Research Paper: 21st Century, What Is Diplomacy?

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[. . .] The cons however are that a leader may be tempted to make unwise or wrong decisions because of the mounting expectations of him anticipated by his people or because of his lack of skills in foreign affairs' expertise. Small as these cons might seem, they can have a massive result, which may also lead to such worsen conditions as war.

Intervention of other states (Multilateralism) in lessening the hostility of the two states and signing treaties and pacts to devise a peaceful way out has also got in vogue, since there is no country in the international system now that does not know the importance of dependence and co-existence. It is also foolish to assume that a country can exist in isolation and that a war only affects the state(s) in question and nobody else.

Now to center on how a diplomat is expected to act in the contemporary era of diplomacy, let us begin by putting forth the duties of a diplomat. As it is now clear that what ructions does a diplomat avoid are much more important than what a diplomat achieves, a diplomat has to be more open, sincere and empathetic towards the receiving state's officials to represent that his state is not looking for a reason to fight but to be friends.

"At the beginning of the contemporary age, the first conventional rules defining the rank and precedence of diplomatic agents were established. These conventional rules were amplified to other aspects of diplomatic activity, and a true international statute of the diplomatic agent was created in the Vienna Conference about diplomatic relations of 1961." (De Magalhaes 48)

A diplomat is not supposed to be a moralist or a crusader who has been sent to simply state and give didactic speeches about morality, religion, ideologies and legalistic causes and put the face of a moralistic man/woman ready to sacrifice diplomacy for the sake of morality. Not that morality and other fundamental norms are not, in anyway, unimportant or that a diplomat is to act as a vagabond or a rebel, but to consider that his duty is to pursue the means ensuring his country's interest within these boundaries (if possible), which to be true, is not the condition most of the times. A diplomat has to bear in mind that international system does not expect a diplomat to take this job as of a man sitting in a cozy room discussing the moralistic aspects of actions taken by his government and that of the host state, because these relations are based on a give-and-take relation, including compromises and realization of harsh realities on both the sides.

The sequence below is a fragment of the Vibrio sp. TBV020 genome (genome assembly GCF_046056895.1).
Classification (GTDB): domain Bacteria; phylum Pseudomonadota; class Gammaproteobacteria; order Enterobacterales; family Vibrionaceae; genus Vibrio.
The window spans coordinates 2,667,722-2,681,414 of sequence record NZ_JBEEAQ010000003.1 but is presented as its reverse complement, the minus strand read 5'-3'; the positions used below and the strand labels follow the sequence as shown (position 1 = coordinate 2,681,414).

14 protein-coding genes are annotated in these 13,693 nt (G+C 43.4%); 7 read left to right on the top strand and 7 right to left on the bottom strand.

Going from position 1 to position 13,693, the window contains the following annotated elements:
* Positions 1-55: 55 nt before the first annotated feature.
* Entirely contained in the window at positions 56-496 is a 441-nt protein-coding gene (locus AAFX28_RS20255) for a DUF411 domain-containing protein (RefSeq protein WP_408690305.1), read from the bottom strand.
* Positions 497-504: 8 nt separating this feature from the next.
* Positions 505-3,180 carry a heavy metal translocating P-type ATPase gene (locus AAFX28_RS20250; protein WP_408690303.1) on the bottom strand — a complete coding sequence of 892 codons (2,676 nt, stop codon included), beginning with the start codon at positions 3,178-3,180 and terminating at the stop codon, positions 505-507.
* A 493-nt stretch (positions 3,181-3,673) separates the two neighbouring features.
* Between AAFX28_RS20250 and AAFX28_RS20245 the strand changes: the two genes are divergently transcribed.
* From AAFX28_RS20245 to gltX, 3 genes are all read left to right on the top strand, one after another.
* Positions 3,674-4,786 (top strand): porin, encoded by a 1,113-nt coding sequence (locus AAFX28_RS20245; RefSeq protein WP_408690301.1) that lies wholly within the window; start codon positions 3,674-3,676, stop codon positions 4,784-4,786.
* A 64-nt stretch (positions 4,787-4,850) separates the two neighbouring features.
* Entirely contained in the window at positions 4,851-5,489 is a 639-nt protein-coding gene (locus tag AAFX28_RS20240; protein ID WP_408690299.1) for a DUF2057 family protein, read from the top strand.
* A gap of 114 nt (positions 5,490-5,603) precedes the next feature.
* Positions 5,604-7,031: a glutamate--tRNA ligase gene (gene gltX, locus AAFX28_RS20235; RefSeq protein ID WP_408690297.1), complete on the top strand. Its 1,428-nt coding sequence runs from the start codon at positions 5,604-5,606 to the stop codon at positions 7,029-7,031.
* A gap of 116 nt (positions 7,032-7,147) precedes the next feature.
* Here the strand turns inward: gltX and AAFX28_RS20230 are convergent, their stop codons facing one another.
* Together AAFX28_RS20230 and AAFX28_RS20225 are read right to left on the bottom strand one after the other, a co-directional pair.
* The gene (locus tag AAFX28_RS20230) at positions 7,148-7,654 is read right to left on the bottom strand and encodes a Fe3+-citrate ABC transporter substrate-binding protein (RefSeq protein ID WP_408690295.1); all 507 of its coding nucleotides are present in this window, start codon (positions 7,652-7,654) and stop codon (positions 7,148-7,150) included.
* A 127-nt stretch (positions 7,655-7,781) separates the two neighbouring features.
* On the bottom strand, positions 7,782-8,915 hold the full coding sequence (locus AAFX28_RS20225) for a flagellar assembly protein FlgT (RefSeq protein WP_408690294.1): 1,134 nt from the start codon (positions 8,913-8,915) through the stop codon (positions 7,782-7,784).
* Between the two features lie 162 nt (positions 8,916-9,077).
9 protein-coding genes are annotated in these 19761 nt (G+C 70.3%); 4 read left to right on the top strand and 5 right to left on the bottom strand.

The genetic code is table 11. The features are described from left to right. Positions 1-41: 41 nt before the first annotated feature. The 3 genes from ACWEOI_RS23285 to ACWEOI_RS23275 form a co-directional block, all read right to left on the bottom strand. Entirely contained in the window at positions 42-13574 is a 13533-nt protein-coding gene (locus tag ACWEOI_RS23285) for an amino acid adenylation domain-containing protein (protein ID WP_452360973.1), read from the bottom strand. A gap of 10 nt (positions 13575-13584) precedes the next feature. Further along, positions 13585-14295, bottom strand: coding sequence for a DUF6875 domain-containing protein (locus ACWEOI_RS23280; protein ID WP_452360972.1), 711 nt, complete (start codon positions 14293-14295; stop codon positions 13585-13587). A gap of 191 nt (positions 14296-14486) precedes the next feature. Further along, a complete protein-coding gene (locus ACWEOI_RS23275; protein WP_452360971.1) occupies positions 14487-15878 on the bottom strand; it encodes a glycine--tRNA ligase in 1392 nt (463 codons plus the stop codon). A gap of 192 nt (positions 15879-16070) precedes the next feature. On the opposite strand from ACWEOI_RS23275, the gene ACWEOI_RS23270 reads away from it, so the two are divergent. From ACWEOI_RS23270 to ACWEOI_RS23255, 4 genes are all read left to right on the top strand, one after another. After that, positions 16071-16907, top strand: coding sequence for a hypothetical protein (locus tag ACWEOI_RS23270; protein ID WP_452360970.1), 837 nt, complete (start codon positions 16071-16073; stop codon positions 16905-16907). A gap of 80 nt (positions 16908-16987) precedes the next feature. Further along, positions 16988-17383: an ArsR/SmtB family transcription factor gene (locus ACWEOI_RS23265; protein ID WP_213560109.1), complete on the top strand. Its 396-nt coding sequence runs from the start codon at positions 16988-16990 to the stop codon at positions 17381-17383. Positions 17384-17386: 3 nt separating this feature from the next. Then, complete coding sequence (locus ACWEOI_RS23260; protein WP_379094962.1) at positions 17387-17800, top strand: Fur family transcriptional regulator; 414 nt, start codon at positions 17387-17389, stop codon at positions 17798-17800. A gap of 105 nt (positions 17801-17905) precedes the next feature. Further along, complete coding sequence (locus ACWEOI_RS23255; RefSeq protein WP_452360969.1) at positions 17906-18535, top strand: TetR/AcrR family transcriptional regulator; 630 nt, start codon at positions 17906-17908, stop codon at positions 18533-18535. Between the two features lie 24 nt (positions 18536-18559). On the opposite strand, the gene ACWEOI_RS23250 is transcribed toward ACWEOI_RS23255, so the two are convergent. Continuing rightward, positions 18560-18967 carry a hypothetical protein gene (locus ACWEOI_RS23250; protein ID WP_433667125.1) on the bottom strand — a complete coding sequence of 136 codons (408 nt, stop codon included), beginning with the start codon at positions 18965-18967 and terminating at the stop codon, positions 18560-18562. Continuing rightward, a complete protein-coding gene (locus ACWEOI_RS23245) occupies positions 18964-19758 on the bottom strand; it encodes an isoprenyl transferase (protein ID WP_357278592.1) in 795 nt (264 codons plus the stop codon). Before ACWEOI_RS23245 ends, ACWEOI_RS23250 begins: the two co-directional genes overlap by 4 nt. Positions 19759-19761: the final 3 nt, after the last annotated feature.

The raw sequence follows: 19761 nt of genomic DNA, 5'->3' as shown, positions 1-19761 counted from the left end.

Last but not the least, concession and compromise are the key features of diplomacy. A tactful and wise diplomat makes sure that he/she compromises on nonessentials because diplomatic relations are based on compromises from both ends and without them, solution to any friction amidst states is out of the question. Moreover, simply being sympathetic to the host country's arguments will not give a proper insight into the matter, being empathic and relating his/her country's problem(s) as well as proposing positive solutions without losing face and credibility, therefore, should be a diplomat's one of the major focuses to bring about the change which can serve as an example of true diplomatic success for other states to follow.

"The continuity of the diplomatic institution throughout thousands of years and in all known civilizations shows that diplomacy is an institution inherent to international life itself, one that may undergo transformations or may be used with more or less intensity, but cannot be dispensed with." (De Magalhaes 48)

Works Cited

De Magalhaes, Jose Calvet. The Pure Concept of Diplomacy. Trans. Bernardo Futscher Pereira. New York: Greenwood, 1988. Questia. Web. 16 Feb. 2013.

-. The Pure Concept of Diplomacy. Trans. Bernardo Futscher Pereira. New York: Greenwood, 1988. Questia. Web. 16 Feb. 2013.

Grossman, Marc. "A Diplomat's Philosophy." Joint Force Quarterly July 2011: 46+. Questia. Web. 16 Feb. 2013.

Mattingly, Garrett. Renaissance Diplomacy. London: Jonathan Cape, 1955. Questia. Web. 16 Feb. 2013.

Muldoon, James P., Jr., Joann Fagot Aviel, Richard Reitano, and Earl Sullivan, eds. Multilateral Diplomacy and the United Nations Today. Boulder, CO: Westview, 1999. Questia.… [END OF PREVIEW]

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Cite This Research Paper:

APA Format

21st Century, What Is Diplomacy?.  (2013, February 19).  Retrieved June 26, 2019, from

MLA Format

"21st Century, What Is Diplomacy?."  19 February 2013.  Web.  26 June 2019. <>.

Chicago Format

"21st Century, What Is Diplomacy?."  February 19, 2013.  Accessed June 26, 2019.